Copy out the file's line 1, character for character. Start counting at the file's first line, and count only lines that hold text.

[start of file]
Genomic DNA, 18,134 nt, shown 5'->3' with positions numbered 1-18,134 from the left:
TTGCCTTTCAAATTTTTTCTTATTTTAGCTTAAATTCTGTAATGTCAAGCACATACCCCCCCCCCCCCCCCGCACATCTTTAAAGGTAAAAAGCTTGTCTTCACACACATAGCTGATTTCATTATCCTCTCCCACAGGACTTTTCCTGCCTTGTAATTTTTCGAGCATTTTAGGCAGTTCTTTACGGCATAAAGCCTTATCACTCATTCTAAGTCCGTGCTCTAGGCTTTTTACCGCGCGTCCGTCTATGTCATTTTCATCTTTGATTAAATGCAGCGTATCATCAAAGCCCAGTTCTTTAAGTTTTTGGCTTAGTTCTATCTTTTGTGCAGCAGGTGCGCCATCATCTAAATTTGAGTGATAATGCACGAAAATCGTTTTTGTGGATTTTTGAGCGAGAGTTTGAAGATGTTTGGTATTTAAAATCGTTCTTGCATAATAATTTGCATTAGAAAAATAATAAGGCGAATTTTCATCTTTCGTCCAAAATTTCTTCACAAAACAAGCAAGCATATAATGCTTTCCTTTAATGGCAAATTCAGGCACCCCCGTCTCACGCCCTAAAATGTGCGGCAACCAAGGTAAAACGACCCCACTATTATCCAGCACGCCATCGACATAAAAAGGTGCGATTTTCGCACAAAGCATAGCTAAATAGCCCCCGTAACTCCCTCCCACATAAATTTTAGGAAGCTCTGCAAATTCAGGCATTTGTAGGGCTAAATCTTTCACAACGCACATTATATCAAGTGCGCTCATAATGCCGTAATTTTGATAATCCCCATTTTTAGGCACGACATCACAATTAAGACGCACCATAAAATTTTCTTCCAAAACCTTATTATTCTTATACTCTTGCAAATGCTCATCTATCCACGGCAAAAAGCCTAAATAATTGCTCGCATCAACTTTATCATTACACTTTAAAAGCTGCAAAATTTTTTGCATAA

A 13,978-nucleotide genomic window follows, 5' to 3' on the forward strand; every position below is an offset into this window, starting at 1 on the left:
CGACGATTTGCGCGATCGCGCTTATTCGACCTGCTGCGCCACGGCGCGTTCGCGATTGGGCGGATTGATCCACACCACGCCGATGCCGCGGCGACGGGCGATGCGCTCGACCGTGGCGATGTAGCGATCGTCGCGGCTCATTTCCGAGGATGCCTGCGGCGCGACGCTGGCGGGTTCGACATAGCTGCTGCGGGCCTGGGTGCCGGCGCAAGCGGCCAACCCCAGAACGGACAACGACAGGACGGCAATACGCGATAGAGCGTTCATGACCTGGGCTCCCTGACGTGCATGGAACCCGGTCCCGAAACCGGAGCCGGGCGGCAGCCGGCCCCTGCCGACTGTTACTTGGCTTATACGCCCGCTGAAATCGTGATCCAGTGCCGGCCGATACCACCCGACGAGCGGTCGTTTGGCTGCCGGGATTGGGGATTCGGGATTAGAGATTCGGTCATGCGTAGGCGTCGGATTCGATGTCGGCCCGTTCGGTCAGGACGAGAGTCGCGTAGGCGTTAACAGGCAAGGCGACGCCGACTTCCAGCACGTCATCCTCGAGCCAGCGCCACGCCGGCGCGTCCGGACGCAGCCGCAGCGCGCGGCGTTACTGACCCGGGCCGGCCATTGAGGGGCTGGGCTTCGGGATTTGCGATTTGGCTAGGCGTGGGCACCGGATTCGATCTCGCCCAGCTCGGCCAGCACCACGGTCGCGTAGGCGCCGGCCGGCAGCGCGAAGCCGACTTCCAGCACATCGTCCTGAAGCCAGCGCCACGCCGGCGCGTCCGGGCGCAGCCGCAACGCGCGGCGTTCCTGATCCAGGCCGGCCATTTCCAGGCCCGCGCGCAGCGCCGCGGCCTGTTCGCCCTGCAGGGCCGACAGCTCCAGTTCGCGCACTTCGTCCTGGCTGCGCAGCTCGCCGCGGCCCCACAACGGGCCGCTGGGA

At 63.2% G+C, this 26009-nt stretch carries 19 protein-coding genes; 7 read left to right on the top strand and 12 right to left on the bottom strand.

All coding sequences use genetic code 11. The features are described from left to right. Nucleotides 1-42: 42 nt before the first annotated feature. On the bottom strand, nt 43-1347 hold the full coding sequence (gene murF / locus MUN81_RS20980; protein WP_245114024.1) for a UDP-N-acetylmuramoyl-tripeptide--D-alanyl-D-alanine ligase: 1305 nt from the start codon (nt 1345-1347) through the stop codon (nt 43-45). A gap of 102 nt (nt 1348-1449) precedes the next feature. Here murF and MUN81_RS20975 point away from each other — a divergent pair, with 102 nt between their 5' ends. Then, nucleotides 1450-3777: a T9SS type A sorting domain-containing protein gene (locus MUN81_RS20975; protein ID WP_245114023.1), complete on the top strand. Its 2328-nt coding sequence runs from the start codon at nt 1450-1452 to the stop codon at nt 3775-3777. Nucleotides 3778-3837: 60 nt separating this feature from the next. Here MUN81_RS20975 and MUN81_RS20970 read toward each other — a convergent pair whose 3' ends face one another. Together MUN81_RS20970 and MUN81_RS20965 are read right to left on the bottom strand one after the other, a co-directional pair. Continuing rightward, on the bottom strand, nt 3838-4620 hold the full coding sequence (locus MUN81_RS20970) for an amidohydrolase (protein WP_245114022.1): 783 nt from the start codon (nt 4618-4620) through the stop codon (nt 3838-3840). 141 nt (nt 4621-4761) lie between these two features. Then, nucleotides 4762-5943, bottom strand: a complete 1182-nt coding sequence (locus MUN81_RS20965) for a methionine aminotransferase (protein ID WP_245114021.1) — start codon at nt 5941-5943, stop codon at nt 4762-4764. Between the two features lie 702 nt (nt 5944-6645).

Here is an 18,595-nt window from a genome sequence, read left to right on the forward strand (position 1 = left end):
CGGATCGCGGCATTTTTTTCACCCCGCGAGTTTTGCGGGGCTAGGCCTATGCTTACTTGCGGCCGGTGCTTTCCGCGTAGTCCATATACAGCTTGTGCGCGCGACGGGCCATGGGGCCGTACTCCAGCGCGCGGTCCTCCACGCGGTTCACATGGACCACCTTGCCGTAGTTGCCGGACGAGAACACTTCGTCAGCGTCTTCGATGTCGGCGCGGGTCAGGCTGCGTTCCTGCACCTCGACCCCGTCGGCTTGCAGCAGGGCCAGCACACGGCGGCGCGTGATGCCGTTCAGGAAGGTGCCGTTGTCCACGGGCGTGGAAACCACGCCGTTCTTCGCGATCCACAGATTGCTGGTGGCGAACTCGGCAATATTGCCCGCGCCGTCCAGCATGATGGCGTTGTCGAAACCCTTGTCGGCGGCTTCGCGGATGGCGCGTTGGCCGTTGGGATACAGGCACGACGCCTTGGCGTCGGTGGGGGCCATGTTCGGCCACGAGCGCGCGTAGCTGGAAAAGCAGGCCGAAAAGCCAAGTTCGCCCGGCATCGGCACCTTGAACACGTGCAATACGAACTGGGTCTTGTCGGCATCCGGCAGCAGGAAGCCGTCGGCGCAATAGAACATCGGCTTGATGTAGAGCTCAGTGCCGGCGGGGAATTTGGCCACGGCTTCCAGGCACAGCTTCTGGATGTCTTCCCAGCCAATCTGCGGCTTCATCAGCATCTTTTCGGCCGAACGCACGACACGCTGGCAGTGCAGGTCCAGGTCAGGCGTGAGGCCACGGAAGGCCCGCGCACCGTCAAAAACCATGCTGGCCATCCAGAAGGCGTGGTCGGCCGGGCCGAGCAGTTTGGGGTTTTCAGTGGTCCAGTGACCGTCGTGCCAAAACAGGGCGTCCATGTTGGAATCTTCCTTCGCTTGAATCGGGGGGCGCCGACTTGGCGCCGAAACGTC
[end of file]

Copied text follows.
Genomic DNA, 18,134 nt, shown 5'->3' with positions numbered 1-18,134 from the left: